9. Thanks for the query. To my surprise, the text I intended to post with these photos did not post. To summarize, I used two techniques and sets of materials. To address the floppy edges, I painted each leaf with Titebond II waterproof wood glue, reaching as far into the folds as I could push the glue. Like painting each page of the phone book of a small town. Then as you see in the photo, pressed together with clamped plywood strips faced with plastic sheets (you don’t want the plywood to bond to the cardboard). To reinforce the clip holes, I first adhered squares of fiberglass sheetrock tape across the holes, then slathered JB-Weld onto that surface, poking it into the walls of the hole and being careful not to build up any surfaces (there is not much tolerance for the clips to fit). I was a little disappointed that the Titebond didn’t dry any stiffer, but was happy with the way it compressed to yield a board no thicker than the original, and it’s stiff enough and as you see, ramrod straight. I intend to paint the rest of the cardboard either with Titebond or with some other waterproof coating to enhance water resistance. Thompson’s waterseal does not dry adequately, so still looking for alternatives there. I have one more door to do, so if you undertake this job please let me know what you use!
  10. That may just be your IBS talking, but it’s a fair point. If I can win her over, I’ll get back to you on that.
  11. Good, though I think I should leave the baking to my more-talented spouse. Speaking of hard-to-find parts, please consider this a call-out for baker’s yeast. Ray, got any for sale?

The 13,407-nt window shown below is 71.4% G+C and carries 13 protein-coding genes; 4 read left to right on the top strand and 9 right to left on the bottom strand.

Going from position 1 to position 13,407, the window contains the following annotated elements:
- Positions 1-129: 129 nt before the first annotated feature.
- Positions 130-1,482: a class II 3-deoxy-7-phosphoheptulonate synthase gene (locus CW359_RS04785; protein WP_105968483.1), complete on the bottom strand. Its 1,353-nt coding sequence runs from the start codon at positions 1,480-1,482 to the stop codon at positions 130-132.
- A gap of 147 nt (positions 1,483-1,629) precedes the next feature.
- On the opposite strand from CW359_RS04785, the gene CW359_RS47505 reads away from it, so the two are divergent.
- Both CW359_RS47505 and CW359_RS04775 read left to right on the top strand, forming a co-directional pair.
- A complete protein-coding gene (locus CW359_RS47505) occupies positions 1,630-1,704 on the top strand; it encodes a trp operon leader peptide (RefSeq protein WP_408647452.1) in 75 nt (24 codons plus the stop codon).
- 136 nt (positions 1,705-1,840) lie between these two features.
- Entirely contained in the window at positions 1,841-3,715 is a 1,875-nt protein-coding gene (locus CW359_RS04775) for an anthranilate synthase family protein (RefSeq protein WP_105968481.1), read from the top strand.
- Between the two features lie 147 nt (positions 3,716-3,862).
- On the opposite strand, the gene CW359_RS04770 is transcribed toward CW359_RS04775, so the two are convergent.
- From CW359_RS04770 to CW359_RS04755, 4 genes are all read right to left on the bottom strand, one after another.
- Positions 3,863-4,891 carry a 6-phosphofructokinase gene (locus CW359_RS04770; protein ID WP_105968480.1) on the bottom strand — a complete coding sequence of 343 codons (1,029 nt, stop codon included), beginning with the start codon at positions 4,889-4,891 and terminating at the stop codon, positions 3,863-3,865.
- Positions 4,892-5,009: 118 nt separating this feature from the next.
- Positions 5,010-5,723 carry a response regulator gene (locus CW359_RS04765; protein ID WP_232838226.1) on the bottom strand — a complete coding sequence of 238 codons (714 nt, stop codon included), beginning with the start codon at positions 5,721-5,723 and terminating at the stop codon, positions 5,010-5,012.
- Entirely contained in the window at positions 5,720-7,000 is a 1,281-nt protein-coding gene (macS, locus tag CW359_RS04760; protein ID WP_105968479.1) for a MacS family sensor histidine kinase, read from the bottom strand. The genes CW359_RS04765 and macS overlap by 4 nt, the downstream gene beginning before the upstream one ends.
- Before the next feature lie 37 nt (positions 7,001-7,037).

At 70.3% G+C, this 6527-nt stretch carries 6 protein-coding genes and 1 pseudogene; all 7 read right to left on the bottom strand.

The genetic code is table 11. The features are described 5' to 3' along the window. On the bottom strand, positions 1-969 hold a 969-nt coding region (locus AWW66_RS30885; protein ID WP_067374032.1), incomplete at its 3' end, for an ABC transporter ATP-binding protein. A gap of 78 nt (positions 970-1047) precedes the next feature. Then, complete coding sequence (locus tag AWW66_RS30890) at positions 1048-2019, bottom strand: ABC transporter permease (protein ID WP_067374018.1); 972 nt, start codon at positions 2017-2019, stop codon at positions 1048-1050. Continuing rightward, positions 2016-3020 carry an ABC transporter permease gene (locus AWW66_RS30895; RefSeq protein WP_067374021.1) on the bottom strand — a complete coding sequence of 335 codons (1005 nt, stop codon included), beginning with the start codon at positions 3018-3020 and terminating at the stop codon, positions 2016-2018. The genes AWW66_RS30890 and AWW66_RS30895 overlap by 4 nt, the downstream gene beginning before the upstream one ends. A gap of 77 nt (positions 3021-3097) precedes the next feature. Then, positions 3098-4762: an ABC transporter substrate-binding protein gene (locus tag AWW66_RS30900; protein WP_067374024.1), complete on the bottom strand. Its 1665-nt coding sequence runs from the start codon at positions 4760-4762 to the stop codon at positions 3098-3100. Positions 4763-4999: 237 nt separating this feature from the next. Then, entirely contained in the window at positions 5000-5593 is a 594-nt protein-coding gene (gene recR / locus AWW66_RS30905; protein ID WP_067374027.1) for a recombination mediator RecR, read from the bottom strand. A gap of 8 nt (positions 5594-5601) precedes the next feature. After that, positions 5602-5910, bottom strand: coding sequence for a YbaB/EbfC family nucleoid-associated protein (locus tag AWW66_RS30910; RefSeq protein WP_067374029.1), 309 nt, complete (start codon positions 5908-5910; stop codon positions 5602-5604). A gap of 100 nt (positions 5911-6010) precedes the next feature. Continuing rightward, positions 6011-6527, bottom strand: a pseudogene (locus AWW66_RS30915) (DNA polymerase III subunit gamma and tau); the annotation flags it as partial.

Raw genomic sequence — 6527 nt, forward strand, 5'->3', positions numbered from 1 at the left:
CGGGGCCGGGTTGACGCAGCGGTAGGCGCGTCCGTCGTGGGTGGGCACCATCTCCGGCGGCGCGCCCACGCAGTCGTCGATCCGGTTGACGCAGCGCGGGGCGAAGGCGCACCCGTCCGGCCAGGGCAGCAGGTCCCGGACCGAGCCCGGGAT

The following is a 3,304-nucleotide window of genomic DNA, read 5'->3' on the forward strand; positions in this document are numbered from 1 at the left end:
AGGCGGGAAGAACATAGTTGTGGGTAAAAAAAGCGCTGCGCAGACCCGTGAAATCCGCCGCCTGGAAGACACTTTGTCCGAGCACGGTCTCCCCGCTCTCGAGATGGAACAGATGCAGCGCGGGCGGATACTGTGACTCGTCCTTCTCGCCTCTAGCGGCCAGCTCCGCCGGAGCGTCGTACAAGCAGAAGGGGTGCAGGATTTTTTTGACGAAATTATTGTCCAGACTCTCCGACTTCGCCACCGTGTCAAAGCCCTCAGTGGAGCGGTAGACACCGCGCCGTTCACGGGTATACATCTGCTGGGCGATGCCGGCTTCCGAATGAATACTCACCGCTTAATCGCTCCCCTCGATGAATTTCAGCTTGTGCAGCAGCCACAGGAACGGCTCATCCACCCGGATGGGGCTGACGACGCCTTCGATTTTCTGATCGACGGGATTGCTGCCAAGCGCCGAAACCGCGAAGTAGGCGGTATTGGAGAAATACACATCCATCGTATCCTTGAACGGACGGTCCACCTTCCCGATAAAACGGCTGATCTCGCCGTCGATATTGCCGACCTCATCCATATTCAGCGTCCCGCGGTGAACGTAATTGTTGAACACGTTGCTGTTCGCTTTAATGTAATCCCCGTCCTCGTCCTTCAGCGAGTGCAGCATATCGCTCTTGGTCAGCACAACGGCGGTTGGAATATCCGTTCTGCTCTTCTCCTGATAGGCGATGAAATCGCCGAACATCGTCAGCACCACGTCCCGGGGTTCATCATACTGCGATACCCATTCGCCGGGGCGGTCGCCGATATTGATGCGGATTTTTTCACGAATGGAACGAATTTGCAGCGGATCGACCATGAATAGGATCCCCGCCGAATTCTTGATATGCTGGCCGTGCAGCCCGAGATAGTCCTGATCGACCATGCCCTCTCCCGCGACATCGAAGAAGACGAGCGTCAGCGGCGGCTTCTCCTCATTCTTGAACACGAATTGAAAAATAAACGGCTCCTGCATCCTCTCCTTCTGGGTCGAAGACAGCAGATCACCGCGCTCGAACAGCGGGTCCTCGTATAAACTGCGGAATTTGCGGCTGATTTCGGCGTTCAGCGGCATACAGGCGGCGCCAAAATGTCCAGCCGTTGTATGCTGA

12. Speaking of balling up a thread... Blue cheese and apricots? Das sei kein Ganterbrau, men Freund. My first drive in a 2002 was a sprint in a roundie tii out of Freiburg across the Alps to Grenoble in ‘81. Thus began a love affair.... VicLeonardo, I am a few steps behind you installing my ICE Air unit — emptied the box yesterday onto shelves in the garage. It’s a car that never had A/C. Chargin’s very fine thread has been a big help, but all input welcome as I experiment with hole saws around brake lines. Meantime, so far the 123 has been everything promised performance-wise. Fjord’s lungs expanded substantially with that addition. But only a few hundred miles on it, so reading these threads with interest.
  13. Working on Fjord’s doors. Vibration dampening and sound reduction done, updated door stops and dome light switch installed, door latches and locks lubed with Liquid Wrench Lock & Hinge Dry Lube (appears to be an updated Teflon material), rattle-proofing grommets installed at lock and latch bars. Now to the soft stuff: the dreaded door cards. The issue? They’re not that bad. Definitely worth saving. BUT.... the lower corners have picked up enough water over the years that they have delaminated. You can riffle them between thumb and fingers like the pages of a phone book. But they’re intact, each sheet retains its individual integrity, and I think they can be relaminated and stiffened up, if I can find the right material(s) and technique (only get one shot, I suspect). I have reviewed all the threads I can find on door cards, including Simeon’s helpful blog, but this “relamination” doesn’t appear to be covered in any of them. Needless to add, I am open to ideas from the more experienced.
  14. I hear you. Good advice. Blunt doesn’t sell the seals alone. But I’ll ask Steve what material they use.